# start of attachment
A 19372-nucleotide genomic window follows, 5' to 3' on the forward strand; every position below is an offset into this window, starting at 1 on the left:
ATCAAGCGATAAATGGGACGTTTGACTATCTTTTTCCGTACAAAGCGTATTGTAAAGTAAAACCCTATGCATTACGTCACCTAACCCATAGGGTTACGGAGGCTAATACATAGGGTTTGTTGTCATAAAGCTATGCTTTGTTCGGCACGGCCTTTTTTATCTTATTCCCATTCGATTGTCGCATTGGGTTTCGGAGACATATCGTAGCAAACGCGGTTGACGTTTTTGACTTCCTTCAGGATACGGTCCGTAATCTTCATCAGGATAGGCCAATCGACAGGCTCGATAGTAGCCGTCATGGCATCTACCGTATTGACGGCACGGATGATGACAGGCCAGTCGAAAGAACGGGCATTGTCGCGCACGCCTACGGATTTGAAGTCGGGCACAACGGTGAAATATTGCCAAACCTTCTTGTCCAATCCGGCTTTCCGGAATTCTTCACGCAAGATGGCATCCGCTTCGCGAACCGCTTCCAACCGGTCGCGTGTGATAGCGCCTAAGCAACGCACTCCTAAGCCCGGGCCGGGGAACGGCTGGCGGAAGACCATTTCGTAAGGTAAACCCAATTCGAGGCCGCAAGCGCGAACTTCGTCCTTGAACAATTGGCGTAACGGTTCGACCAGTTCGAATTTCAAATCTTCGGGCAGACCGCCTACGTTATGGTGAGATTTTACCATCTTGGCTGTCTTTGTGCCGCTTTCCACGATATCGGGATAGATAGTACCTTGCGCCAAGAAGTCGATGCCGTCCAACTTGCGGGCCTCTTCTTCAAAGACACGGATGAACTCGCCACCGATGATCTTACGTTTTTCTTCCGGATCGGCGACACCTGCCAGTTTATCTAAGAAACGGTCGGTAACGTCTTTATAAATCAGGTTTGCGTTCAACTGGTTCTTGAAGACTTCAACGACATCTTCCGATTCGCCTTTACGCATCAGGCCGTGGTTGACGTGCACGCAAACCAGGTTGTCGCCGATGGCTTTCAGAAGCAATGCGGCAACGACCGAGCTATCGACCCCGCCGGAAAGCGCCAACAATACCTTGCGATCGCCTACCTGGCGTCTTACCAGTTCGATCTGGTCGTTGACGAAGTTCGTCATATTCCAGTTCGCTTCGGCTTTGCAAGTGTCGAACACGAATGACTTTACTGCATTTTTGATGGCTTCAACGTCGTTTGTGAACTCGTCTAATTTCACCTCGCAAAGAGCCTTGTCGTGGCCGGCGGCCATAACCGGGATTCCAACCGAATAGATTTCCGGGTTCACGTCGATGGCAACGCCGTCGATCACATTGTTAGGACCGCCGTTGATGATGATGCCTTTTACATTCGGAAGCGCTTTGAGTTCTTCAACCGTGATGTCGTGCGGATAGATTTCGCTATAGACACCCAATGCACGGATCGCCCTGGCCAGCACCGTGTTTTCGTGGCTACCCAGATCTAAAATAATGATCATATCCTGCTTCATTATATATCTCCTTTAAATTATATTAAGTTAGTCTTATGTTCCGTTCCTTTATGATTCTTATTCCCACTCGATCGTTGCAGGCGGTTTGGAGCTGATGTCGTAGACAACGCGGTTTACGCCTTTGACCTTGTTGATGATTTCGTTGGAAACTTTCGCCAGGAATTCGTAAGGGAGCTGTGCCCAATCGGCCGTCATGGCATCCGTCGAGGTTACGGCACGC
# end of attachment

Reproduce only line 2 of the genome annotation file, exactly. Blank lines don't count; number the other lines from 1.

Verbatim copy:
ATCAAGCGATAAATGGGACGTTTGACTATCTTTTTCCGTACAAAGCGTATTGTAAAGTAAAACCCTATGCATTACGTCACCTAACCCATAGGGTTACGGAGGCTAATACATAGGGTTTGTTGTCATAAAGCTATGCTTTGTTCGGCACGGCCTTTTTTATCTTATTCCCATTCGATTGTCGCATTGGGTTTCGGAGACATATCGTAGCAAACGCGGTTGACGTTTTTGACTTCCTTCAGGATACGGTCCGTAATCTTCATCAGGATAGGCCAATCGACAGGCTCGATAGTAGCCGTCATGGCATCTACCGTATTGACGGCACGGATGATGACAGGCCAGTCGAAAGAACGGGCATTGTCGCGCACGCCTACGGATTTGAAGTCGGGCACAACGGTGAAATATTGCCAAACCTTCTTGTCCAATCCGGCTTTCCGGAATTCTTCACGCAAGATGGCATCCGCTTCGCGAACCGCTTCCAACCGGTCGCGTGTGATAGCGCCTAAGCAACGCACTCCTAAGCCCGGGCCGGGGAACGGCTGGCGGAAGACCATTTCGTAAGGTAAACCCAATTCGAGGCCGCAAGCGCGAACTTCGTCCTTGAACAATTGGCGTAACGGTTCGACCAGTTCGAATTTCAAATCTTCGGGCAGACCGCCTACGTTATGGTGAGATTTTACCATCTTGGCTGTCTTTGTGCCGCTTTCCACGATATCGGGATAGATAGTACCTTGCGCCAAGAAGTCGATGCCGTCCAACTTGCGGGCCTCTTCTTCAAAGACACGGATGAACTCGCCACCGATGATCTTACGTTTTTCTTCCGGATCGGCGACACCTGCCAGTTTATCTAAGAAACGGTCGGTAACGTCTTTATAAATCAGGTTTGCGTTCAACTGGTTCTTGAAGACTTCAACGACATCTTCCGATTCGCCTTTACGCATCAGGCCGTGGTTGACGTGCACGCAAACCAGGTTGTCGCCGATGGCTTTCAGAAGCAATGCGGCAACGACCGAGCTATCGACCCCGCCGGAAAGCGCCAACAATACCTTGCGATCGCCTACCTGGCGTCTTACCAGTTCGATCTGGTCGTTGACGAAGTTCGTCATATTCCAGTTCGCTTCGGCTTTGCAAGTGTCGAACACGAATGACTTTACTGCATTTTTGATGGCTTCAACGTCGTTTGTGAACTCGTCTAATTTCACCTCGCAAAGAGCCTTGTCGTGGCCGGCGGCCATAACCGGGATTCCAACCGAATAGATTTCCGGGTTCACGTCGATGGCAACGCCGTCGATCACATTGTTAGGACCGCCGTTGATGATGATGCCTTTTACATTCGGAAGCGCTTTGAGTTCTTCAACCGTGATGTCGTGCGGATAGATTTCGCTATAGACACCCAATGCACGGATCGCCCTGGCCAGCACCGTGTTTTCGTGGCTACCCAGATCTAAAATAATGATCATATCCTGCTTCATTATATATCTCCTTTAAATTATATTAAGTTAGTCTTATGTTCCGTTCCTTTATGATTCTTATTCCCACTCGATCGTTGCAGGCGGTTTGGAGCTGATGTCGTAGACAACGCGGTTTACGCCTTTGACCTTGTTGATGATTTCGTTGGAAACTTTCGCCAGGAATTCGTAAGGGAGCTGTGCCCAATCGGCCGTCATGGCATCCGTCGAGGTTACGGCACGC